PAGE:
Market Noise

What to Make of Recent Market Hype

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There’s little doubt that the markets of 2020 acted in some surprising ways, but that was nothing compared to what happened in the markets during the week of January 25th. Whether you invested in it or not, you likely heard about how a group of investors on Reddit drove up the stock price of GameStop from around $39/share on January 20th to a high of $483 on January 28th

So, the questions are what happened and what should we do the next time it happens/how much attention should we give to this type of hype event? 

The short (and long) story

You may already understand what selling short is, but in case you don’t or don’t remember, here’s a refresher. Short selling is when you borrow shares of a stock that you think will go down in price in order to sell it now, with the plan being to buy it back when the shares decrease so you can return the stock you borrowed and profit from the difference. For example, you sell XYZ stock at $100 and it goes down to $50, you buy it and return the shares, keeping the $50/share difference in price. 

The challenge is that if the price increases, you can lose a lot of money. If the shares of XYZ rise to $150, for example, you’re losing $50/share when you have to replace the shares. 

A number of hedge funds had taken significant short positions in GameStop because the stock had been trading under $20 for the better part of 3+ years, so when it went to around $40, they believed it would go down. The group on Reddit could accomplish two things by purchasing the stock en masse:

  • They could start driving the stock price up so they could profit significantly in a short amount of time
  • They could cause significant losses for the hedge funds—who drove the stock up further as they frantically tried to buy back the stock to limit their losses (it’s estimated that this cost hedge funds $5 billion)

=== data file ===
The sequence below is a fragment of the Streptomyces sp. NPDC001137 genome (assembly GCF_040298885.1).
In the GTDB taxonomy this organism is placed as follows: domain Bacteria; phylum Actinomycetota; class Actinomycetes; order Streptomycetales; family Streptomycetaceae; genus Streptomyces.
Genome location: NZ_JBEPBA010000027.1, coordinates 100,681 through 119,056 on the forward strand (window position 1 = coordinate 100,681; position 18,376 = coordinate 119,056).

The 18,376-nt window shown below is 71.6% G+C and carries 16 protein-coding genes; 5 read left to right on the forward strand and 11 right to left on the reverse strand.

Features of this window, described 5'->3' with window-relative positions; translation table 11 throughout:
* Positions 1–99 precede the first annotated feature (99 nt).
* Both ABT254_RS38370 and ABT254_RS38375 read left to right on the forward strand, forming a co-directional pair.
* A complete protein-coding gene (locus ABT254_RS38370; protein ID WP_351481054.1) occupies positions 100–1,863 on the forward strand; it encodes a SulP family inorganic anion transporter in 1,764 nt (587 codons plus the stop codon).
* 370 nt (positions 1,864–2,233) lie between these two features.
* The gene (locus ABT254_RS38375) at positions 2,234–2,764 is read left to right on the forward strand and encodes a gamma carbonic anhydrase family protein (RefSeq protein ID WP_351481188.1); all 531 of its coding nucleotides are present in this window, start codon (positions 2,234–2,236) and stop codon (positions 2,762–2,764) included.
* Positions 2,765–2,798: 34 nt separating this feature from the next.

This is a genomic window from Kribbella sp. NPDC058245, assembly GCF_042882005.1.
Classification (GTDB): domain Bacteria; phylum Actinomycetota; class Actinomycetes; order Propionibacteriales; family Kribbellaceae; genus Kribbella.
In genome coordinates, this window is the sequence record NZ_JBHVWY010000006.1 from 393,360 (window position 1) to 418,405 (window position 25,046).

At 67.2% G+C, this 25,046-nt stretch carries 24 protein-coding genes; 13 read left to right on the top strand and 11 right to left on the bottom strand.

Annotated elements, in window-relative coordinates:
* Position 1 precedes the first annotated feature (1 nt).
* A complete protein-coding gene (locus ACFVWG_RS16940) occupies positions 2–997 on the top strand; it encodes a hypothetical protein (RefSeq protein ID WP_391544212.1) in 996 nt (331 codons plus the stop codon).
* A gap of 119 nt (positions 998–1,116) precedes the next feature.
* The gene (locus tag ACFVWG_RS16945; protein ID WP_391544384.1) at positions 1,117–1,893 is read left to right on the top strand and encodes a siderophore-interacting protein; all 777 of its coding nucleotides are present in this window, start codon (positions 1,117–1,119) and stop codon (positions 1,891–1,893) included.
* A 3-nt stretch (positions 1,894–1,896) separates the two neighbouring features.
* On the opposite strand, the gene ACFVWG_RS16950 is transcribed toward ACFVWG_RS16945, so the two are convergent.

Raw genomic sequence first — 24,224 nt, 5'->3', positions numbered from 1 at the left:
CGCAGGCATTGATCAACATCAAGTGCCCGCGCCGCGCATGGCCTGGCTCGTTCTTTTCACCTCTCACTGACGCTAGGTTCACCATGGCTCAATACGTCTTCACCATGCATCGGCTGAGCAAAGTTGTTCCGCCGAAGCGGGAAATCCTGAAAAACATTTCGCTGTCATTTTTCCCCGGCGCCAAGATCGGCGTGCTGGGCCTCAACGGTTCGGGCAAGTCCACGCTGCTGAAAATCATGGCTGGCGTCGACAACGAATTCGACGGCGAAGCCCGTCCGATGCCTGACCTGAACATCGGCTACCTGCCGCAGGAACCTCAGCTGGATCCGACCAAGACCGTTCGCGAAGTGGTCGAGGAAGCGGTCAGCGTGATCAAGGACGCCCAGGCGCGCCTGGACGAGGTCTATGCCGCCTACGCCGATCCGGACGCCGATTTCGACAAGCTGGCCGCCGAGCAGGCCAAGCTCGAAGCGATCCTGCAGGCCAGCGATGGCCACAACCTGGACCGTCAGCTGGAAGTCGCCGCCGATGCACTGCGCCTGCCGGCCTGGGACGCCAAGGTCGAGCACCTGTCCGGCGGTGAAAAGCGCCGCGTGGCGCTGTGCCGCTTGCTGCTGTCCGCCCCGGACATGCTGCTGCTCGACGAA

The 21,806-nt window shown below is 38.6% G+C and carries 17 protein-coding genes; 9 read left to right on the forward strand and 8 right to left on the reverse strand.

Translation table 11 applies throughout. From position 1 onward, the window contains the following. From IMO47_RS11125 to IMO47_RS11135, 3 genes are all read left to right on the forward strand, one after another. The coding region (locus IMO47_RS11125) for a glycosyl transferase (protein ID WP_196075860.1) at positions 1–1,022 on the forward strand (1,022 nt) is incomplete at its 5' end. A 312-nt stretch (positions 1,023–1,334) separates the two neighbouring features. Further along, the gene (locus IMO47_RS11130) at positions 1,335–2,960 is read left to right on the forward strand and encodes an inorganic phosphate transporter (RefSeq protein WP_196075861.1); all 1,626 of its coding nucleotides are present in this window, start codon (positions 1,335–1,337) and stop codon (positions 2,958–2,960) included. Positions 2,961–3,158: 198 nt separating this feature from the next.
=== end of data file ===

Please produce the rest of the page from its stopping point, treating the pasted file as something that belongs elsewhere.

• They could make a political statement about Wall Street institutions 

There were a number of other issues you may have heard about including how RobinHood, a popular investing technology for independent investors, paused trading a few times. Contrary to popular belief, it wasn’t that they were bowing to pressure from Wall Street, but were trying to meet regulations for deposits on hand and to reduce their own exposure (risk) to the stock. You can learn more about the whole thing from this informative video by the 401KLADY. 

What’s next?

While there currently aren’t regulations to stop this type of investment hyping from happening again, there likely will be in the future. But for now, you may be wondering if you should try to jump in on something like this the next time it happens. To answer that, consider the following: 

  1. We heard a lot about how individuals profited insanely in a short amount of time, but lots of investors lost money too. While the stock is still far above the long-term average (as of February 10th, it was between $50-$60/share), lots of investors who jumped on the bandwagon at $120, $200, $300 and more have now lost significant value per share.
  2. When it comes to investing, you should keep a focus on the long-term. Trying to manage a portfolio by riding these types of waves will be incredibly challenging and more than a little bit painful.
  3. Research has proven that, for most of us, by the time we hear about something like this, it’s already too late to benefit. 


Gasber Financial is here to help you simplify the markets and your finances. We’re happy to help you with any questions you may have about this or other events.